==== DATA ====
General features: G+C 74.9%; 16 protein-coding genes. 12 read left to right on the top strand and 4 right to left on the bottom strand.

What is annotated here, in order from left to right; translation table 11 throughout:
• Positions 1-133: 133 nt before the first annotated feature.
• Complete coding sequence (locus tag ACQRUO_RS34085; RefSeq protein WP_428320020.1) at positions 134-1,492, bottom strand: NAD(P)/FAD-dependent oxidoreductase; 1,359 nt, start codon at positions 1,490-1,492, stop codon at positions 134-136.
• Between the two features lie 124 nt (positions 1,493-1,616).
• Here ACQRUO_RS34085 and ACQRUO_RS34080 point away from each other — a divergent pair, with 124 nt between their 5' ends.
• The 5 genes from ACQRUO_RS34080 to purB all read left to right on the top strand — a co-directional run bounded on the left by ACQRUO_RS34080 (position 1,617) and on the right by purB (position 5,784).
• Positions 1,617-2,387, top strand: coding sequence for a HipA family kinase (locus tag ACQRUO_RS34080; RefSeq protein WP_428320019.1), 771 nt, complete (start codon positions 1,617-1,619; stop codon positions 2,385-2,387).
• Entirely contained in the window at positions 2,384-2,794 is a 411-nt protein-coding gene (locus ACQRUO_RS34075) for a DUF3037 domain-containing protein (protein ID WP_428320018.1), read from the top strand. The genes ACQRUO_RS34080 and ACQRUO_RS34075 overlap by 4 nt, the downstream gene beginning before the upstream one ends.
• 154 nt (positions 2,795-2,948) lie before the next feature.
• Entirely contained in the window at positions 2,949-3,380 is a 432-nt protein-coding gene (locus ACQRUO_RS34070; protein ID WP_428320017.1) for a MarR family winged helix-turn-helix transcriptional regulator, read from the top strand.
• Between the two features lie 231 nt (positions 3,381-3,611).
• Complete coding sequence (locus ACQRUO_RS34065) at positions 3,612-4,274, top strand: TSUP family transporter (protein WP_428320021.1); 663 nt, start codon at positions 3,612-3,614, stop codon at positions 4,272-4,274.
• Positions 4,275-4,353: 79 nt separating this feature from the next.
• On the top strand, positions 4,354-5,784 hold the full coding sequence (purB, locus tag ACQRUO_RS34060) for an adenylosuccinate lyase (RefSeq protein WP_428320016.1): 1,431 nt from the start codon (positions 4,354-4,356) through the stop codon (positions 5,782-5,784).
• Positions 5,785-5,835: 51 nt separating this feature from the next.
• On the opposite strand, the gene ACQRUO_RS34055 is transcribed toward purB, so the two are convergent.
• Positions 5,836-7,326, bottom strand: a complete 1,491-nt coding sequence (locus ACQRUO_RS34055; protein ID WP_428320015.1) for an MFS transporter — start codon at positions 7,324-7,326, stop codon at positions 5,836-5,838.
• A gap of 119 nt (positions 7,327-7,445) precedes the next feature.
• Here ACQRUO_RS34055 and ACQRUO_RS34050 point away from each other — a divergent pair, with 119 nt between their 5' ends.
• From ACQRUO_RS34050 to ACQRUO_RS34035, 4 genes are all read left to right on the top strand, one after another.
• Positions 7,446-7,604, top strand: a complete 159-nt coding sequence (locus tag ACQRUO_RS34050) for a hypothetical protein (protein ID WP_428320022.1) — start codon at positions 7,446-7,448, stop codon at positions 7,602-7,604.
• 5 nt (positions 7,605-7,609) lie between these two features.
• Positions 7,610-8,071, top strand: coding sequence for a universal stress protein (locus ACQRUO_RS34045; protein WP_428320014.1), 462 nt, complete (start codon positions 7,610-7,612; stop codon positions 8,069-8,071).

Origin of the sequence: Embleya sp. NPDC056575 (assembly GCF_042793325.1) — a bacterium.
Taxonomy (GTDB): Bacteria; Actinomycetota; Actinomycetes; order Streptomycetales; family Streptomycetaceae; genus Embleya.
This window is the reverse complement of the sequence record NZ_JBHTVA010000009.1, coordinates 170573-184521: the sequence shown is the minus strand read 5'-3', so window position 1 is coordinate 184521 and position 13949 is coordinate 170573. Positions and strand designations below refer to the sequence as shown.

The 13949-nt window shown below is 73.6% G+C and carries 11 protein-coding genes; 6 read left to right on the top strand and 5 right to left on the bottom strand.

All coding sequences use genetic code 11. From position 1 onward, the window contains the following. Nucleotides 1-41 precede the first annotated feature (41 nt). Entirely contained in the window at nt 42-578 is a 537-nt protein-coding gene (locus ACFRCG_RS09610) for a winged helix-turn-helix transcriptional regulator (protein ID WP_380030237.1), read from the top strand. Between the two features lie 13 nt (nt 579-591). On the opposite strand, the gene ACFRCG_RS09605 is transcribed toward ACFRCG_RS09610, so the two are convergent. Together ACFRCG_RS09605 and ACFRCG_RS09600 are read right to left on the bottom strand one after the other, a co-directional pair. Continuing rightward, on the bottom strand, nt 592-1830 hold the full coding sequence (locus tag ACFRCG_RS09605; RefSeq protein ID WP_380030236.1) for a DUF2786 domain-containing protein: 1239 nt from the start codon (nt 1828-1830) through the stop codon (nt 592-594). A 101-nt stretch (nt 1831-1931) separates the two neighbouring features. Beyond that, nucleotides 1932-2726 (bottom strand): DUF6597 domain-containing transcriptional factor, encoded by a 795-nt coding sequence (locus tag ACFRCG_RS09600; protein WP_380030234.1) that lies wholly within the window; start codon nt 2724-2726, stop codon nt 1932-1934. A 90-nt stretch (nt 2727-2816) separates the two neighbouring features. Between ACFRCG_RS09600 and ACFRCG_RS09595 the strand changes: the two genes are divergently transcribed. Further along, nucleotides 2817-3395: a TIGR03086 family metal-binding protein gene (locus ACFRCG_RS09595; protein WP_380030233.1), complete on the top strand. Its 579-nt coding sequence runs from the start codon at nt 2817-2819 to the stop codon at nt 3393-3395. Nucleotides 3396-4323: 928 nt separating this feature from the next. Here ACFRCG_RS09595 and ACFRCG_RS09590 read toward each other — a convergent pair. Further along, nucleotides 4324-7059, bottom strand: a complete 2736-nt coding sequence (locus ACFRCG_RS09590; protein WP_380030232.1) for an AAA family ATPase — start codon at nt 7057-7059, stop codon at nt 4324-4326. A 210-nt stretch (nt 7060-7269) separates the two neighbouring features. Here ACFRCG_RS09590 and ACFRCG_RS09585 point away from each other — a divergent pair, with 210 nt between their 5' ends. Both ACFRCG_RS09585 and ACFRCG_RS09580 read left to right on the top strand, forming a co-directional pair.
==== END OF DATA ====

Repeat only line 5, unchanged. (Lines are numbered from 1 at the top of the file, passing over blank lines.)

• Between the two features lie 124 nt (positions 1,493-1,616).